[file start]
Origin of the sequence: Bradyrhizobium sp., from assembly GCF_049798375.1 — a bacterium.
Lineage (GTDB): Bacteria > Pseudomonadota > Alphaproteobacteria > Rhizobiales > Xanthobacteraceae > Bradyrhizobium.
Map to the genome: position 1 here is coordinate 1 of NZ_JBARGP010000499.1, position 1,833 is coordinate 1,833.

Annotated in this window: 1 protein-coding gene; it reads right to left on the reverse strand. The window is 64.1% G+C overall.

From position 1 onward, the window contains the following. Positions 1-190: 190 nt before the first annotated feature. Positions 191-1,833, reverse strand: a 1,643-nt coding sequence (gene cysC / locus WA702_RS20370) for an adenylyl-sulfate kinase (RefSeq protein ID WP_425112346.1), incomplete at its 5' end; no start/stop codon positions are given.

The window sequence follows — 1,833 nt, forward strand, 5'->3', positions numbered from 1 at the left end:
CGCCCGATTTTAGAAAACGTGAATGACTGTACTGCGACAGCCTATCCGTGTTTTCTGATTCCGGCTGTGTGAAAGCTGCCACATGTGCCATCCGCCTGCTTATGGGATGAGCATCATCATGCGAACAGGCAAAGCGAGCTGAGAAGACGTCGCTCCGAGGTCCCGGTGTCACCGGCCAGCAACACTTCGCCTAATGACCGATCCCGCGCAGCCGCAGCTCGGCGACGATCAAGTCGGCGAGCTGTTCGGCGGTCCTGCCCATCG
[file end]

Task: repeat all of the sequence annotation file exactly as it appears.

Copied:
Origin of the sequence: Bradyrhizobium sp., from assembly GCF_049798375.1 — a bacterium.
Lineage (GTDB): Bacteria > Pseudomonadota > Alphaproteobacteria > Rhizobiales > Xanthobacteraceae > Bradyrhizobium.
Map to the genome: position 1 here is coordinate 1 of NZ_JBARGP010000499.1, position 1,833 is coordinate 1,833.

Annotated in this window: 1 protein-coding gene; it reads right to left on the reverse strand. The window is 64.1% G+C overall.

From position 1 onward, the window contains the following. Positions 1-190: 190 nt before the first annotated feature. Positions 191-1,833, reverse strand: a 1,643-nt coding sequence (gene cysC / locus WA702_RS20370) for an adenylyl-sulfate kinase (RefSeq protein ID WP_425112346.1), incomplete at its 5' end; no start/stop codon positions are given.

The window sequence follows — 1,833 nt, forward strand, 5'->3', positions numbered from 1 at the left end:
CGCCCGATTTTAGAAAACGTGAATGACTGTACTGCGACAGCCTATCCGTGTTTTCTGATTCCGGCTGTGTGAAAGCTGCCACATGTGCCATCCGCCTGCTTATGGGATGAGCATCATCATGCGAACAGGCAAAGCGAGCTGAGAAGACGTCGCTCCGAGGTCCCGGTGTCACCGGCCAGCAACACTTCGCCTAATGACCGATCCCGCGCAGCCGCAGCTCGGCGACGATCAAGTCGGCGAGCTGTTCGGCGGTCCTGCCCATCG